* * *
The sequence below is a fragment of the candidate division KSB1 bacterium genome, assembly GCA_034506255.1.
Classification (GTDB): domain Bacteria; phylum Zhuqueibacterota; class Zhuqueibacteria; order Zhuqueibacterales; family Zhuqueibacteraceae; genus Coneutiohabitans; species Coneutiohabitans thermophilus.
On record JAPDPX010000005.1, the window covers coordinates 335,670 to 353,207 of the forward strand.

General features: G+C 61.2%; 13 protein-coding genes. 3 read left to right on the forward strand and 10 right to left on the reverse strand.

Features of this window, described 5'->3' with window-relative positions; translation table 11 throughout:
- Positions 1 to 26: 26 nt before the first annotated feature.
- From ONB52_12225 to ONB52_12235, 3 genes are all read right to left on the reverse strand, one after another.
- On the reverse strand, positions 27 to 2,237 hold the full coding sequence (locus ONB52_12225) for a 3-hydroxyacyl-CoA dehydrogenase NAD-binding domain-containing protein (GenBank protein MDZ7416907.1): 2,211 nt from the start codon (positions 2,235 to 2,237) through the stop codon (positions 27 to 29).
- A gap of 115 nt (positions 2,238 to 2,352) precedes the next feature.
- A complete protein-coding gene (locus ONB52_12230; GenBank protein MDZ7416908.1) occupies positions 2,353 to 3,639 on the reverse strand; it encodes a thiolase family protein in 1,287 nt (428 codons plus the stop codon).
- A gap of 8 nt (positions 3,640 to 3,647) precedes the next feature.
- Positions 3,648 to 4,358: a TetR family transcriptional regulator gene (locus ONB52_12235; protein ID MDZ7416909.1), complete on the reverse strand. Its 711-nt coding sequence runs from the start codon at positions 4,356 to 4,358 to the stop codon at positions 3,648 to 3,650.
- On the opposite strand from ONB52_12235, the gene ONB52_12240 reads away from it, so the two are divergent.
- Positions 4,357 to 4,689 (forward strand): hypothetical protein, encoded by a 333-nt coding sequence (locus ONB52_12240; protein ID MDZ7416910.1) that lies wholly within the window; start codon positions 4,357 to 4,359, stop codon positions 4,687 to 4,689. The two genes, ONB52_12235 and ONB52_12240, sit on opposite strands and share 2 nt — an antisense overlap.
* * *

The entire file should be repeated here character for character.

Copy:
The sequence below is a fragment of the candidate division KSB1 bacterium genome, assembly GCA_034506255.1.
Classification (GTDB): domain Bacteria; phylum Zhuqueibacterota; class Zhuqueibacteria; order Zhuqueibacterales; family Zhuqueibacteraceae; genus Coneutiohabitans; species Coneutiohabitans thermophilus.
On record JAPDPX010000005.1, the window covers coordinates 335,670 to 353,207 of the forward strand.

General features: G+C 61.2%; 13 protein-coding genes. 3 read left to right on the forward strand and 10 right to left on the reverse strand.

Features of this window, described 5'->3' with window-relative positions; translation table 11 throughout:
- Positions 1 to 26: 26 nt before the first annotated feature.
- From ONB52_12225 to ONB52_12235, 3 genes are all read right to left on the reverse strand, one after another.
- On the reverse strand, positions 27 to 2,237 hold the full coding sequence (locus ONB52_12225) for a 3-hydroxyacyl-CoA dehydrogenase NAD-binding domain-containing protein (GenBank protein MDZ7416907.1): 2,211 nt from the start codon (positions 2,235 to 2,237) through the stop codon (positions 27 to 29).
- A gap of 115 nt (positions 2,238 to 2,352) precedes the next feature.
- A complete protein-coding gene (locus ONB52_12230; GenBank protein MDZ7416908.1) occupies positions 2,353 to 3,639 on the reverse strand; it encodes a thiolase family protein in 1,287 nt (428 codons plus the stop codon).
- A gap of 8 nt (positions 3,640 to 3,647) precedes the next feature.
- Positions 3,648 to 4,358: a TetR family transcriptional regulator gene (locus ONB52_12235; protein ID MDZ7416909.1), complete on the reverse strand. Its 711-nt coding sequence runs from the start codon at positions 4,356 to 4,358 to the stop codon at positions 3,648 to 3,650.
- On the opposite strand from ONB52_12235, the gene ONB52_12240 reads away from it, so the two are divergent.
- Positions 4,357 to 4,689 (forward strand): hypothetical protein, encoded by a 333-nt coding sequence (locus ONB52_12240; protein ID MDZ7416910.1) that lies wholly within the window; start codon positions 4,357 to 4,359, stop codon positions 4,687 to 4,689. The two genes, ONB52_12235 and ONB52_12240, sit on opposite strands and share 2 nt — an antisense overlap.